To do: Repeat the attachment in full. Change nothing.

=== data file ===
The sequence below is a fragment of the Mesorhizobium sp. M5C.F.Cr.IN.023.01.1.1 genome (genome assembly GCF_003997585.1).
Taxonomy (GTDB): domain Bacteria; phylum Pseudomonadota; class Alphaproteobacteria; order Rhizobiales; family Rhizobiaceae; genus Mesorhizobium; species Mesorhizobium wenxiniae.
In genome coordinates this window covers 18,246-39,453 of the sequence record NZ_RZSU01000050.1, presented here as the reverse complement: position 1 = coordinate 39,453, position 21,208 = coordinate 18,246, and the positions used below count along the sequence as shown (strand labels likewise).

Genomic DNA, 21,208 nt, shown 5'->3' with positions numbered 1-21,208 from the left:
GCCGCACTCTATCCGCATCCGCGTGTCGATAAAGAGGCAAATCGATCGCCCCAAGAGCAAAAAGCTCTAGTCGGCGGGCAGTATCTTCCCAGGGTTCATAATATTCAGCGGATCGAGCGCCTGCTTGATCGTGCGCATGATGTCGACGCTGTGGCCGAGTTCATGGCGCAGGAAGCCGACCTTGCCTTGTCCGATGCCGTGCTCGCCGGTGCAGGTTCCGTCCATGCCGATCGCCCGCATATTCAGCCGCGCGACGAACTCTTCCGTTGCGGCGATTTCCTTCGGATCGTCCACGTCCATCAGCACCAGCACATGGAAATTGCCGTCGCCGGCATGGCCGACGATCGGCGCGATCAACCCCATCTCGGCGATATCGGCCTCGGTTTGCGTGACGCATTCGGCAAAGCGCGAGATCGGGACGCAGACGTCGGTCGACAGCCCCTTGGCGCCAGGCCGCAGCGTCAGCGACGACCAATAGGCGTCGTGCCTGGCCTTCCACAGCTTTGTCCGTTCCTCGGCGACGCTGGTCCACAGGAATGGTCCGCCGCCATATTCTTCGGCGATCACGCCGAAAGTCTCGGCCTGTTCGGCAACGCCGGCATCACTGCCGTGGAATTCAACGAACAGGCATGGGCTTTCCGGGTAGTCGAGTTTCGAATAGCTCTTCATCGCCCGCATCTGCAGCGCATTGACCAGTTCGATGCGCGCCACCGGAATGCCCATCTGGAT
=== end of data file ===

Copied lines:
The sequence below is a fragment of the Mesorhizobium sp. M5C.F.Cr.IN.023.01.1.1 genome (genome assembly GCF_003997585.1).
Taxonomy (GTDB): domain Bacteria; phylum Pseudomonadota; class Alphaproteobacteria; order Rhizobiales; family Rhizobiaceae; genus Mesorhizobium; species Mesorhizobium wenxiniae.
In genome coordinates this window covers 18,246-39,453 of the sequence record NZ_RZSU01000050.1, presented here as the reverse complement: position 1 = coordinate 39,453, position 21,208 = coordinate 18,246, and the positions used below count along the sequence as shown (strand labels likewise).

Genomic DNA, 21,208 nt, shown 5'->3' with positions numbered 1-21,208 from the left:
GCCGCACTCTATCCGCATCCGCGTGTCGATAAAGAGGCAAATCGATCGCCCCAAGAGCAAAAAGCTCTAGTCGGCGGGCAGTATCTTCCCAGGGTTCATAATATTCAGCGGATCGAGCGCCTGCTTGATCGTGCGCATGATGTCGACGCTGTGGCCGAGTTCATGGCGCAGGAAGCCGACCTTGCCTTGTCCGATGCCGTGCTCGCCGGTGCAGGTTCCGTCCATGCCGATCGCCCGCATATTCAGCCGCGCGACGAACTCTTCCGTTGCGGCGATTTCCTTCGGATCGTCCACGTCCATCAGCACCAGCACATGGAAATTGCCGTCGCCGGCATGGCCGACGATCGGCGCGATCAACCCCATCTCGGCGATATCGGCCTCGGTTTGCGTGACGCATTCGGCAAAGCGCGAGATCGGGACGCAGACGTCGGTCGACAGCCCCTTGGCGCCAGGCCGCAGCGTCAGCGACGACCAATAGGCGTCGTGCCTGGCCTTCCACAGCTTTGTCCGTTCCTCGGCGACGCTGGTCCACAGGAATGGTCCGCCGCCATATTCTTCGGCGATCACGCCGAAAGTCTCGGCCTGTTCGGCAACGCCGGCATCACTGCCGTGGAATTCAACGAACAGGCATGGGCTTTCCGGGTAGTCGAGTTTCGAATAGCTCTTCATCGCCCGCATCTGCAGCGCATTGACCAGTTCGATGCGCGCCACCGGAATGCCCATCTGGAT